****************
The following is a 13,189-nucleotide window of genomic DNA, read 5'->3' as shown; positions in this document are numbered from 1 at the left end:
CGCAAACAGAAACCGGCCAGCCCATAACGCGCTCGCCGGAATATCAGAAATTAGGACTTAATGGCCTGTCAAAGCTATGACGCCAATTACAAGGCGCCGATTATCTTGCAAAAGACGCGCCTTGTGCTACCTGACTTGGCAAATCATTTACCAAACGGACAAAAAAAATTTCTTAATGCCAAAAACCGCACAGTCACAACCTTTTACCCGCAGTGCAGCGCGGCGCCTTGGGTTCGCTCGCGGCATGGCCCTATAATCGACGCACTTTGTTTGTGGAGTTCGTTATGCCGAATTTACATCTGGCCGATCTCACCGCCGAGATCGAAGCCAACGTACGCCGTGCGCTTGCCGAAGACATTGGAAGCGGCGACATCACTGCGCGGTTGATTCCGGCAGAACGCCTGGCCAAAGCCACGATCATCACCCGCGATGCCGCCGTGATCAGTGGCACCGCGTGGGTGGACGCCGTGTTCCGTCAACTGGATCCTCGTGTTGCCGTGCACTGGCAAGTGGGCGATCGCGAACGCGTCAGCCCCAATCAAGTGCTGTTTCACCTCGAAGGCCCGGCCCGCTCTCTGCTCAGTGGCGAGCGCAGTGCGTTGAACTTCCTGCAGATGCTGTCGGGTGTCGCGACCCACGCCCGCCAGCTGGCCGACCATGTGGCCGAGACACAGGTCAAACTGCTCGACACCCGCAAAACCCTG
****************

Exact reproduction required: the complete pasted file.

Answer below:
The following is a 13,189-nucleotide window of genomic DNA, read 5'->3' as shown; positions in this document are numbered from 1 at the left end:
CGCAAACAGAAACCGGCCAGCCCATAACGCGCTCGCCGGAATATCAGAAATTAGGACTTAATGGCCTGTCAAAGCTATGACGCCAATTACAAGGCGCCGATTATCTTGCAAAAGACGCGCCTTGTGCTACCTGACTTGGCAAATCATTTACCAAACGGACAAAAAAAATTTCTTAATGCCAAAAACCGCACAGTCACAACCTTTTACCCGCAGTGCAGCGCGGCGCCTTGGGTTCGCTCGCGGCATGGCCCTATAATCGACGCACTTTGTTTGTGGAGTTCGTTATGCCGAATTTACATCTGGCCGATCTCACCGCCGAGATCGAAGCCAACGTACGCCGTGCGCTTGCCGAAGACATTGGAAGCGGCGACATCACTGCGCGGTTGATTCCGGCAGAACGCCTGGCCAAAGCCACGATCATCACCCGCGATGCCGCCGTGATCAGTGGCACCGCGTGGGTGGACGCCGTGTTCCGTCAACTGGATCCTCGTGTTGCCGTGCACTGGCAAGTGGGCGATCGCGAACGCGTCAGCCCCAATCAAGTGCTGTTTCACCTCGAAGGCCCGGCCCGCTCTCTGCTCAGTGGCGAGCGCAGTGCGTTGAACTTCCTGCAGATGCTGTCGGGTGTCGCGACCCACGCCCGCCAGCTGGCCGACCATGTGGCCGAGACACAGGTCAAACTGCTCGACACCCGCAAAACCCTG